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This chapter is from the book

First Update

As discussed in Chapter 1, you should update your software as soon as you log in to Ubuntu for the first time to benefit from any available security and bug fixes. In that example, we used the Update Manager, which is really a GUI wrapper for the command apt-get. In the background, Ubuntu automatically polls the software repositories configured as standard to determine whether any updates are available. When it detects that new versions of installed software are available, a pop-up message appears in the upper-right corner of your screen (see Figure 2.1). By clicking the Updates icon in the panel, you automatically open Update Manager, but not before you are prompted for your password (because you are about to make a systemwide change).

Figure 2.1

Figure 2.1 A quick and easy way to get updates installed is to look for the update notification.

Another way of updating your system, and one that can be quicker than Update Manager, is to use the command line. If you go to the Applications, Accessories menu and select the Terminal option, a blank screen displays. This is the command line (commonly referred to as the terminal) and is one of the most powerful features of Linux. It is covered in more detail in Chapter 30, "Command Line Masterclass," so we won't delve too deeply here.

You are greeted with a prompt similar to the one here:

andrew@optimus:~$

A blinking cursor also displays. Ubuntu is awaiting your first command. Here we want to issue the following command:

$ sudo apt-get update

This command tells the package management utility apt-get to check in with the configured repositories and check for any updates for installed software. In a matter of seconds, Ubuntu completes all of this and your screen should look something like this:

$ sudo apt-get update
Password:
Get: 1 http://security.ubuntu.com gutsy-security Release.gpg [189B]
Get: 2 http://security.ubuntu.com gutsy-security Release [30.9kB]
Get: 3 http://gb.archive.ubuntu.com gutsy Release.gpg [189B]
Get: 4 http://gb.archive.ubuntu.com gutsy-updates Release.gpg [189B]
Get: 5 http://gb.archive.ubuntu.com gutsy-backports Release.gpg [189B]
Hit http://gb.archive.ubuntu.com gutsy Release
Get: 6 http://gb.archive.ubuntu.com gutsy-updates Release [30.9kB]
Get: 7 http://security.ubuntu.com gutsy-security/main Packages [25.1kB]
Get: 8 http://gb.archive.ubuntu.com gutsy-backports Release [19.6kB]
Hit http://gb.archive.ubuntu.com gutsy/main Packages
Get: 9 http://gb.archive.ubuntu.com gutsy/restricted Packages [4571B]
Hit http://gb.archive.ubuntu.com gutsy/universe Packages
Get: 10 http://gb.archive.ubuntu.com gutsy/multiverse Packages [95.2kB]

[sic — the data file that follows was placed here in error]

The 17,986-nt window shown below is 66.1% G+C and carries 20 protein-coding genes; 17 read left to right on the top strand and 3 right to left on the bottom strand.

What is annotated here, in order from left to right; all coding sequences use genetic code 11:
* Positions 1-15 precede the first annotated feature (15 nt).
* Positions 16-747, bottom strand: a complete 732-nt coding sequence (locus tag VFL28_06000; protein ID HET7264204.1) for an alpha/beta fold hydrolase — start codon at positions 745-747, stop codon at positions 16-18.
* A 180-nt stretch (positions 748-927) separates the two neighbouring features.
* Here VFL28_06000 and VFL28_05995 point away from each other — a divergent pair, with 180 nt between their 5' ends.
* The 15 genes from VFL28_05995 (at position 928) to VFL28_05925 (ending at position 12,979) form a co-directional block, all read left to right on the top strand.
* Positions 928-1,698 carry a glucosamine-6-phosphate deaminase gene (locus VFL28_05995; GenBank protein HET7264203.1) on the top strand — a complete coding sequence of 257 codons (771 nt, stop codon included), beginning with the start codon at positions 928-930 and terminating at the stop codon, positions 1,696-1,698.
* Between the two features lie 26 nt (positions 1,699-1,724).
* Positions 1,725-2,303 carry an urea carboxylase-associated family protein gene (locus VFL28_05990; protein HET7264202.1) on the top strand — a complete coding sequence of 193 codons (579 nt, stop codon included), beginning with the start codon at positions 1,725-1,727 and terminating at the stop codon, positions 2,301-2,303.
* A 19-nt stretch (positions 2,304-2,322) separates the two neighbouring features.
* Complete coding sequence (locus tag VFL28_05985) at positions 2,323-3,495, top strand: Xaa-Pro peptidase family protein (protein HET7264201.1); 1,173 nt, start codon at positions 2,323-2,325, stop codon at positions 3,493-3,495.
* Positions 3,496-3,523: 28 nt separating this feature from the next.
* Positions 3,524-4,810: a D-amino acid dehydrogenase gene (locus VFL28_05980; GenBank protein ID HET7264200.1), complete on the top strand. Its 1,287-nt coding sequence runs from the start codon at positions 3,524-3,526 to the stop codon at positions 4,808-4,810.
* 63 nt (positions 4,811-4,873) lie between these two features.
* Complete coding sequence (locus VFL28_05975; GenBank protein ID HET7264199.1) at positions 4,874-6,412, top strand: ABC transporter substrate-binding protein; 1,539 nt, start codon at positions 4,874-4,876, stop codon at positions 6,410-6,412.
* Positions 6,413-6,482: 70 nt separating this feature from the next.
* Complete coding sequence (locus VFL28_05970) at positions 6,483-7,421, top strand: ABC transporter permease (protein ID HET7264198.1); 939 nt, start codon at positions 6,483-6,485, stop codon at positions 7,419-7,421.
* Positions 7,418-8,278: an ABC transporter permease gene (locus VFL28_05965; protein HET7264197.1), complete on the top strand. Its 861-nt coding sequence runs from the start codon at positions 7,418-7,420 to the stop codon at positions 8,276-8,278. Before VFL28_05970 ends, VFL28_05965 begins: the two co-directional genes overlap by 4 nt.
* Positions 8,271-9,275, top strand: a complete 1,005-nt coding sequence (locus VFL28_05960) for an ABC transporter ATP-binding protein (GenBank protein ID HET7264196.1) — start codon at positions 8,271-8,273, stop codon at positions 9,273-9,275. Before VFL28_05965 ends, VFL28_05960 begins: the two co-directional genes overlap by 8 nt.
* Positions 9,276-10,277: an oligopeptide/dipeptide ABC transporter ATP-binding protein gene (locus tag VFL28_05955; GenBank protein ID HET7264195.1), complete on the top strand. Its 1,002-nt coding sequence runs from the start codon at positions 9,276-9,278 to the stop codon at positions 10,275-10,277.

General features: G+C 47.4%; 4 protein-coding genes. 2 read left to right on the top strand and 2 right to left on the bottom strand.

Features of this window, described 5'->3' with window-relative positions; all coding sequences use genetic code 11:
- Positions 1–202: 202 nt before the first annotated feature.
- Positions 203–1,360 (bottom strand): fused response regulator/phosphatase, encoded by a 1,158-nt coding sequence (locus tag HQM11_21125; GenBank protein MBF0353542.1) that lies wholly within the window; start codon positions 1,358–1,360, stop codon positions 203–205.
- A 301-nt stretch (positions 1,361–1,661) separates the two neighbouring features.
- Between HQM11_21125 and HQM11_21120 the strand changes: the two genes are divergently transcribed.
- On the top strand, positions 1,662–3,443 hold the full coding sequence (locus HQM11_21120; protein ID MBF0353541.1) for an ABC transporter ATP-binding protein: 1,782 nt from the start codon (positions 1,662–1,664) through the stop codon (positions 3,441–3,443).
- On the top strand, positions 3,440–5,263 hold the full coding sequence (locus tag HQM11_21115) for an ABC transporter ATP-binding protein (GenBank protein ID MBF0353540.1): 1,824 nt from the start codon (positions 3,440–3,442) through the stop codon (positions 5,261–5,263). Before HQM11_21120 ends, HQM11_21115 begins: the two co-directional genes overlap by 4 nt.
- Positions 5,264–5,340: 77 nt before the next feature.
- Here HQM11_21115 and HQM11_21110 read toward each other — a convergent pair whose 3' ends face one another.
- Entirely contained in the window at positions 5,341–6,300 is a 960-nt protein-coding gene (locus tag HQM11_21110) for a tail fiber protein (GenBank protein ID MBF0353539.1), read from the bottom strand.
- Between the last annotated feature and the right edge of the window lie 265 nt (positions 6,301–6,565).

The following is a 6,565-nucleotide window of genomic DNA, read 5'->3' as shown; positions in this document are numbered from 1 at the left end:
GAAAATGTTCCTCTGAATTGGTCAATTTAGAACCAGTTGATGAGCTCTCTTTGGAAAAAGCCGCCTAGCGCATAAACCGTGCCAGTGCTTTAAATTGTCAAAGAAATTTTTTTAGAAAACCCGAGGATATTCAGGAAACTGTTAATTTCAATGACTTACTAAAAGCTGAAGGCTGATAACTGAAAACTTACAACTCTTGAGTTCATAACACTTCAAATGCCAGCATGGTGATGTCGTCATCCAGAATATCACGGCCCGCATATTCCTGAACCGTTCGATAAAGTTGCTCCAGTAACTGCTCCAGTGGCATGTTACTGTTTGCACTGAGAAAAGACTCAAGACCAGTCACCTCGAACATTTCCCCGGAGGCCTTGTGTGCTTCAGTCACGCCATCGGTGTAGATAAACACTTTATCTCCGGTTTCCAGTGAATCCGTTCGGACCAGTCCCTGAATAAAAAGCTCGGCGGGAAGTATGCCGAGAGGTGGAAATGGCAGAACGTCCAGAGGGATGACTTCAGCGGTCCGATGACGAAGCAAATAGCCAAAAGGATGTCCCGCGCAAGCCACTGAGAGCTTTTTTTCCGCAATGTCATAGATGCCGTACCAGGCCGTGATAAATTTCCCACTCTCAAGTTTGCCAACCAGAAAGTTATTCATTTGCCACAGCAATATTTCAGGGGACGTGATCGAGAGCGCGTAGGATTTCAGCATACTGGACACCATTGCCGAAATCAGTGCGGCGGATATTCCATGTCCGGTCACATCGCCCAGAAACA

Get: 11 http://security.ubuntu.com gutsy-security/restricted Packages [4253B]
Get: 12 http://security.ubuntu.com gutsy-security/universe Packages [5271B]
Get: 13 http://security.ubuntu.com gutsy-security/multiverse Packages [1677B]
Get: 14 http://security.ubuntu.com gutsy-security/main Sources [6227B]
Get: 15 http://security.ubuntu.com gutsy-security/restricted Sources [974B]
Get: 16 http://security.ubuntu.com gutsy-security/universe Sources [639B]
Get: 17 http://security.ubuntu.com gutsy-security/multiverse Sources [533B]
Hit http://gb.archive.ubuntu.com gutsy/main Sources
Get: 18 http://gb.archive.ubuntu.com gutsy/restricted Sources [1478B]
Hit http://gb.archive.ubuntu.com gutsy/universe Sources
Hit http://gb.archive.ubuntu.com gutsy/multiverse Sources
Get: 19 http://gb.archive.ubuntu.com gutsy-updates/main Packages [37.7kB]
Get: 20 http://gb.archive.ubuntu.com gutsy-updates/restricted Packages [14B]
Get: 21 http://gb.archive.ubuntu.com gutsy-updates/universe Packages [8363B]
Get: 22 http://gb.archive.ubuntu.com gutsy-updates/multiverse Packages [866B]
Get: 23 http://gb.archive.ubuntu.com gutsy-updates/main Sources [22.1kB]
Get: 24 http://gb.archive.ubuntu.com gutsy-updates/restricted Sources [14B]
Get: 25 http://gb.archive.ubuntu.com gutsy-updates/universe Sources [1823B]
Get: 26 http://gb.archive.ubuntu.com gutsy-updates/multiverse Sources [427B]
Get: 27 http://gb.archive.ubuntu.com gutsy-backports/main Packages [14B]
Get: 28 http://gb.archive.ubuntu.com gutsy-backports/restricted Packages [14B]
Get: 29 http://gb.archive.ubuntu.com gutsy-backports/universe Packages [14B]
Get: 30 http://gb.archive.ubuntu.com gutsy-backports/multiverse Packages [14B]
Get: 31 http://gb.archive.ubuntu.com gutsy-backports/main Sources [14B]
Get: 32 http://gb.archive.ubuntu.com gutsy-backports/restricted Sources [14B]
Get: 33 http://gb.archive.ubuntu.com gutsy-backports/universe Sources [14B]
Get: 34 http://gb.archive.ubuntu.com gutsy-backports/multiverse Sources [14B]
Fetched 299kB in 2s (140kB/s)
Reading package lists... Done

Now you need to issue the command to upgrade your software by entering the following:

$ apt-get dist-upgrade

Because you have already checked for updates, Ubuntu automatically knows to download and install only the packages it needs. The dist-upgrade option intelligently works with newer packages to ensure that any dependencies that are needed can be satisfied. You can also use the option upgrade instead, but it isn't as smart as dist-upgrade.

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